In the present embodiment, multi-buffering logic 212 is integrated with a synergistic execution unit. For instance, in some embodiments, multi-buffering logic 212 may comprise firmware and a synergistic execution unit. In other embodiments, multi-buffering logic 212 may comprise hardware to implement logic for coordinating the use of two or more buffer for each unit of memory in local store 220 that may be processed at substantially the same time.

Multi-buffering logic 212 may comprise an SPU load and store unit 214, an SPU channel and DMA unit 216, and pipeline(s) 218. SPU load and store unit 214 may load data from local store 220 and store the data in SPU register file 222 for processing. SPU load and store unit 214 may also load processed data from SPU register file 222 and store the processed data in local store 220 for further processing or for transmission to another memory such as a local store of another SPE or shared memory 280.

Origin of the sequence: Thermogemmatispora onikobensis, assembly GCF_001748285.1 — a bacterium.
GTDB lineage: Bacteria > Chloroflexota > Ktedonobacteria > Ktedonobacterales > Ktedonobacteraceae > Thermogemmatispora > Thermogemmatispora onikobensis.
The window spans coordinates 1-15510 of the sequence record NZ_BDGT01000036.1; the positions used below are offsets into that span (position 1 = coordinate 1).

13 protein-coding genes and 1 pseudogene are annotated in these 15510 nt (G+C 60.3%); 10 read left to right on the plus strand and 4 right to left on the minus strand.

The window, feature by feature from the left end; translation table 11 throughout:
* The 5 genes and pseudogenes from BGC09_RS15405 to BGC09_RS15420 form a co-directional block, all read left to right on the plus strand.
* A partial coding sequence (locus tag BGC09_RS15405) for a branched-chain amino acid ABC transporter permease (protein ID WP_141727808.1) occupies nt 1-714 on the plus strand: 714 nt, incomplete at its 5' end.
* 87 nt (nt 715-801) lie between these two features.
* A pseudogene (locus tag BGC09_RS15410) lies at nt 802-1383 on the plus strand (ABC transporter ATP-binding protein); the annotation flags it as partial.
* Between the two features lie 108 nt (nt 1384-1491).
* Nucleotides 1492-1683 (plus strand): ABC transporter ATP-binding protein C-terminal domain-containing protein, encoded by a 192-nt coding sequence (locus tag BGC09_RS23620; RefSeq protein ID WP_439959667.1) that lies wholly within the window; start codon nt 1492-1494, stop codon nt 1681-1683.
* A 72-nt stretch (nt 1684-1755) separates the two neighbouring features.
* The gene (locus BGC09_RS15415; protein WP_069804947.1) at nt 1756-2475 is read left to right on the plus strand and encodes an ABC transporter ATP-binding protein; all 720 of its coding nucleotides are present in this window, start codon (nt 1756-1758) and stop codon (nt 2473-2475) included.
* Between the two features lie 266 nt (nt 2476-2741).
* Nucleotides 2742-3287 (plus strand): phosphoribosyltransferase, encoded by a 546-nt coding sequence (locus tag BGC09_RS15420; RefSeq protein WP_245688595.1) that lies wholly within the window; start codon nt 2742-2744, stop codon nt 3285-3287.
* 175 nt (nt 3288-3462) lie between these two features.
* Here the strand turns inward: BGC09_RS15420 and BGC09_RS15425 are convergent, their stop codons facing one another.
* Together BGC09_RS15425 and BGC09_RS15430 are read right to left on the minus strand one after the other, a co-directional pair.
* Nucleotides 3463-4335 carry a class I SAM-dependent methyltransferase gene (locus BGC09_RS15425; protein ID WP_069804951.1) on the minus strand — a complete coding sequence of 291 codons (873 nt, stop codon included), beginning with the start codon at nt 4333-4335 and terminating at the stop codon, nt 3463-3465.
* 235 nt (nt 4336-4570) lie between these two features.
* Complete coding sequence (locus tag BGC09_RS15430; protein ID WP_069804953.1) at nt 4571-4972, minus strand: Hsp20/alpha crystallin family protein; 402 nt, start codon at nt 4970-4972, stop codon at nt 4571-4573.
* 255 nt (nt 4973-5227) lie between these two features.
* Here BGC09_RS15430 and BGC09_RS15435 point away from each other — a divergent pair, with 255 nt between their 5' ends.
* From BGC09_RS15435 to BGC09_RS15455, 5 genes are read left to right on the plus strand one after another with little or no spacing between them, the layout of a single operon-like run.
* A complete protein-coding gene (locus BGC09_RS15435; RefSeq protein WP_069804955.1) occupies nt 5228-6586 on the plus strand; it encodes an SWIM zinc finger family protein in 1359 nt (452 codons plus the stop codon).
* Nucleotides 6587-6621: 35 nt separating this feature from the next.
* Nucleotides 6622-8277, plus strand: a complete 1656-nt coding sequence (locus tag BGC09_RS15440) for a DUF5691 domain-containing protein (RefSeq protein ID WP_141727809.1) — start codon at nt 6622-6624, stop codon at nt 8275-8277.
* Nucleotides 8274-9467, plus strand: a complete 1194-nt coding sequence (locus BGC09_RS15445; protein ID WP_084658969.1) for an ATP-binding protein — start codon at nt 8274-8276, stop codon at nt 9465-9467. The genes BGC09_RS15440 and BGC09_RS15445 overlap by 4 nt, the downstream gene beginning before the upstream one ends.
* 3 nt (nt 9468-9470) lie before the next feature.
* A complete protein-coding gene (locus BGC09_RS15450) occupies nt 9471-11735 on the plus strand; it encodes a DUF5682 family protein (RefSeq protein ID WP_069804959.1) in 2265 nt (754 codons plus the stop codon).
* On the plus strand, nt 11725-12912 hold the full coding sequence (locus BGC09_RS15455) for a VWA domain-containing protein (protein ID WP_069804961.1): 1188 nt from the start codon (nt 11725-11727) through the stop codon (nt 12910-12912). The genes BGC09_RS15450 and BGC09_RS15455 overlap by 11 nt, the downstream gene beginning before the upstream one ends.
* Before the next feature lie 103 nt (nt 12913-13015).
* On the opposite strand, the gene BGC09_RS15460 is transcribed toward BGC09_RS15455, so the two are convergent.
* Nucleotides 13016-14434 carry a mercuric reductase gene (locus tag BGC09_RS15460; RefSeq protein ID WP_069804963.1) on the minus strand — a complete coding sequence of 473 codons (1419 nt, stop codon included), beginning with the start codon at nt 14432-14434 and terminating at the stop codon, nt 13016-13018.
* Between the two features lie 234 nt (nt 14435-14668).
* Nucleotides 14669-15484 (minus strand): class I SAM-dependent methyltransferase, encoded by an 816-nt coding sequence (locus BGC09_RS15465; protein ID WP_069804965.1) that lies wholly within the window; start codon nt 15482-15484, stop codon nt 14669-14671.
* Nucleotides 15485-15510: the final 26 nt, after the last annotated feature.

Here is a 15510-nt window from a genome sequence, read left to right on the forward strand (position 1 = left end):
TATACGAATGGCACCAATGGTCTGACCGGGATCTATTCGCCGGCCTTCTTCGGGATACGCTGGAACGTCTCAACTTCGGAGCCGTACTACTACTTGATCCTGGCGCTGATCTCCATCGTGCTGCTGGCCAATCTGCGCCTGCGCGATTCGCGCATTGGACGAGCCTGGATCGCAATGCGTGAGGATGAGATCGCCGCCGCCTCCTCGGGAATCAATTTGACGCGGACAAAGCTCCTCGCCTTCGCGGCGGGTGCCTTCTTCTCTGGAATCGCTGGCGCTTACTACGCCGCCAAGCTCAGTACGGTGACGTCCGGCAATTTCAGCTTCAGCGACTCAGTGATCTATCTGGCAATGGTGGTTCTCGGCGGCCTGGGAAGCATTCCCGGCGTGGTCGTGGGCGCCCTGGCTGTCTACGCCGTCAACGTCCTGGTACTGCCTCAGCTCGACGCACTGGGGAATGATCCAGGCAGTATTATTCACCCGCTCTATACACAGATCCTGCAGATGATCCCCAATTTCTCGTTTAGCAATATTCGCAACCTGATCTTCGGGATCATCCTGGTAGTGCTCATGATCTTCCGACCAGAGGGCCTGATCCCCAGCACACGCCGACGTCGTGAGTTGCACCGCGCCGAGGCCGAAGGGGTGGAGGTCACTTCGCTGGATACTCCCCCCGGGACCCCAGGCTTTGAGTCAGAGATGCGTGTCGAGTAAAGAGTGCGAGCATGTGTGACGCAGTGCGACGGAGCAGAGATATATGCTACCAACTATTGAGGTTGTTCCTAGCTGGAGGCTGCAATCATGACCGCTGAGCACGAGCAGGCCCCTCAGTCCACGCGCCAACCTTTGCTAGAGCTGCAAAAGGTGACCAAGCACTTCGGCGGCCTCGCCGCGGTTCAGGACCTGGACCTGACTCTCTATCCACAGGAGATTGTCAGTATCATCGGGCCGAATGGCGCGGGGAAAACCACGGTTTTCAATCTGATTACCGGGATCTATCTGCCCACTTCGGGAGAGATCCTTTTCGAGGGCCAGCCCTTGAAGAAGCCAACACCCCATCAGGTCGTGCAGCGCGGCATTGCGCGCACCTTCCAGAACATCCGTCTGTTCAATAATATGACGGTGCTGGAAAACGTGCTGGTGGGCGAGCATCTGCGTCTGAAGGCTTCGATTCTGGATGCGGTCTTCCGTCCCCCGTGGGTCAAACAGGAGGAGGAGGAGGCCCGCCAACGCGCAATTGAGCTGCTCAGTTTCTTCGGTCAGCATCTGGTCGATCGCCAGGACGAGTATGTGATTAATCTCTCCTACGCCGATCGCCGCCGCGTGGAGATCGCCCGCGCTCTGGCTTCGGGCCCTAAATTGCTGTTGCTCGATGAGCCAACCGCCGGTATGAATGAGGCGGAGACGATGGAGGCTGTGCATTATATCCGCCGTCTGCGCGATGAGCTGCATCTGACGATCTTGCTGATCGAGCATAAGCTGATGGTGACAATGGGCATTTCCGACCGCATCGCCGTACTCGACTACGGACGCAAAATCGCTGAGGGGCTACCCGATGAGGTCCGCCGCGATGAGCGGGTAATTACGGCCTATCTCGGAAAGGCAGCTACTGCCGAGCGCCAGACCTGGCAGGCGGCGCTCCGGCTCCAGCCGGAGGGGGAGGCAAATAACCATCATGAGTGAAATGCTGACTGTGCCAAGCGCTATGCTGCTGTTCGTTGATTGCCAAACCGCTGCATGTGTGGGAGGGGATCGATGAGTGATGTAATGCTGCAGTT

Local store 220 is a local memory to receive and transmit data between SPEs and other memory locations such as local stores of other SPEs, caches for PPE 110, system memory for data processing system 100, memory for input-output (I/O) interfaces and/or devices, and/or other memories mapped via MFC 224. In the present embodiment, local store 220 communicatively couples with SPU load and store unit 214.

In some embodiments, local store 220 may be a 256 kilobyte, error checking and correcting (ECC) protected channel, single-ported, non-caching memory. Local store 220 may store all instructions and data used by SPU 210 and may support one access per cycle from either SPE software or DMA transfers. In such embodiments, SPU instruction prefetches may be 128 bytes per cycle, SPU data-access bandwidth may be 16 bytes per cycle, and DMA-access bandwidth may be 128 bytes per cycle. Furthermore, DMA transfers may perform a read-modify-write of local store 220 for writes of less than a quadword.